As 2014 is the Year of the Horse, perhaps I should be marking the Chinese New Year with a horse recipe (!) – but instead Iâ€˜ve put together one for that Chongqing classic, ‘Chicken with chillies’ (lazi ji è¾£åé¸¡). You can read the full recipe on the Financial Times website here, along with a quick and easy version that does not require dismembering a poussin but uses chicken wings instead.
At first sight, this dish can appear terrifying to the uninitiated, because there are more chillies than pieces of chicken, a great red -silk-and-firecracker pile of them. But, as with that other notoriously chilli-laden dish ‘Water-boiled fish’ (shui zhu yu æ°´ç…®é±¼), the spices are just there to lend their flavour to the cooking oil, and should not be eaten. Use your chopsticks to rummage out crisp morsels of chicken from among them. The fragments of skin will be the most delicious, and some of the little bones so crisp you can munch them.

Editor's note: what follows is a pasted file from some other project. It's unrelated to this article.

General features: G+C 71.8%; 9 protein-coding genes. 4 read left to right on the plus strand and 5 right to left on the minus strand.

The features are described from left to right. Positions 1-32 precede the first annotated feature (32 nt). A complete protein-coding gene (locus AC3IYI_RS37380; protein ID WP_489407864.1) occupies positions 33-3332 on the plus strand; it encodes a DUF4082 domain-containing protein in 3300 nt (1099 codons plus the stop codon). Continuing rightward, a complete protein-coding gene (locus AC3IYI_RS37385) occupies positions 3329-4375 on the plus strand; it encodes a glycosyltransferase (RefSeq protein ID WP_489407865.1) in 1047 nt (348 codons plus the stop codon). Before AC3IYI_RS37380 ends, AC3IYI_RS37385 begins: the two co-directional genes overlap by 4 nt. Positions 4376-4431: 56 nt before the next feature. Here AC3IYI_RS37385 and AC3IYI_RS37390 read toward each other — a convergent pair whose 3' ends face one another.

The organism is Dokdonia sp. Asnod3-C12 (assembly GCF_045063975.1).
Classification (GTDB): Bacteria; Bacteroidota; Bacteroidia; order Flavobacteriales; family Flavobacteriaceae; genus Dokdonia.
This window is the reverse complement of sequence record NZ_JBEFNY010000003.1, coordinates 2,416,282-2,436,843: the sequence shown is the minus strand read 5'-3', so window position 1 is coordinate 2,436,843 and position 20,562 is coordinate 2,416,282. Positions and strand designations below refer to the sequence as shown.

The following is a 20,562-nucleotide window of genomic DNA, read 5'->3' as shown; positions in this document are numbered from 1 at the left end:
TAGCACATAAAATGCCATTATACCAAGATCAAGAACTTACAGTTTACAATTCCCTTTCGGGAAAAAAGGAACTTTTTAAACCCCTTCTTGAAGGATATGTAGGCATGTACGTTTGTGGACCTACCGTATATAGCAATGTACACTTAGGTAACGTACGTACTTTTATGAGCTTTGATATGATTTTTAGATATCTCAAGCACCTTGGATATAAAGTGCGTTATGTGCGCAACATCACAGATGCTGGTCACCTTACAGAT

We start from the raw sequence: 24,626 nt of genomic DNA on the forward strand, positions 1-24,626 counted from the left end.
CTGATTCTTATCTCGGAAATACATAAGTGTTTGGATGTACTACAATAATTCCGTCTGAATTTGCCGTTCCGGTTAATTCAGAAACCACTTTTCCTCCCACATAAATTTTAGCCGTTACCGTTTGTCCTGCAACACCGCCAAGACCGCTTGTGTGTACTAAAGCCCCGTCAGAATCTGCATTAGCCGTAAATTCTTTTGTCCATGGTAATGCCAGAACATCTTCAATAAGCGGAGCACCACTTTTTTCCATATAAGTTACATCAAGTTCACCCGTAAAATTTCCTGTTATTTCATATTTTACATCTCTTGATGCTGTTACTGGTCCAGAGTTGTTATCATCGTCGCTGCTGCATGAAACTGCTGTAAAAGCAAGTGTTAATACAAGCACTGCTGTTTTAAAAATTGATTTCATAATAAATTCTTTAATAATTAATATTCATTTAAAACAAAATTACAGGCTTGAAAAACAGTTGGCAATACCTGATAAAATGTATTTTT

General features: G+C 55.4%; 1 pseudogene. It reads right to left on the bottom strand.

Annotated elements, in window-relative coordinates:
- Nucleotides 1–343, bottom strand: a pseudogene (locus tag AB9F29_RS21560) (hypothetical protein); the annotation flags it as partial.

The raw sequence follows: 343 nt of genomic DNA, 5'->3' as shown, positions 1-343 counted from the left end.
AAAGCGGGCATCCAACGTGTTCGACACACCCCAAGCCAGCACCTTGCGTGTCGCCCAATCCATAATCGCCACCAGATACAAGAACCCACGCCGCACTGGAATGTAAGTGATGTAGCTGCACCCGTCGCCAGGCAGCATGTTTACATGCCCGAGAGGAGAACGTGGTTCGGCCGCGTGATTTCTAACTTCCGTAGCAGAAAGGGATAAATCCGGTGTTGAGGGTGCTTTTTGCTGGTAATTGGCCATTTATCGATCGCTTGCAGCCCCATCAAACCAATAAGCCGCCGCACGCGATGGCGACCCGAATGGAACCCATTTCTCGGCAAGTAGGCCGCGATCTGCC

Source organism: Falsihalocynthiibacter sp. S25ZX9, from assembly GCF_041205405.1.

This recipe is a speciality of Geleshan (Gele Mountain) in Chongqing, that vast municipality that was until 1997 a district of Sichuan Province. There, they use young free-range chickens, which is why I recommend using a poussin if you can find one – these small birds can be cut into the dainty little pieces that will become sizzly crisp and fragrant in the deep-frying oil. If you can’t find poussin, used boned chicken thigh meat instead.
Please make sure you buy dried chillies that have a deep red colour but are not too hot: avoid those aggressive little bird’s eye chillies, and choose instead larger varieties like Sichuan facing heaven chillies, or the pointy chillies you can see in my photographs. (Mexican de Arbols are a reasonable substitute.) I bought the ones you can see in the pics from New Loon Moon in Gerrard Street, Chinatown, London. Conveniently, they had already been cut into sections and largely deseeded, which saved time in the kitchen.
Serve the dish as part of a Chinese feast – ideally with some fresh, vibrant greens, a gentle broth to balance the fiery dryness of the chicken, plain white rice and any other dishes you fancy.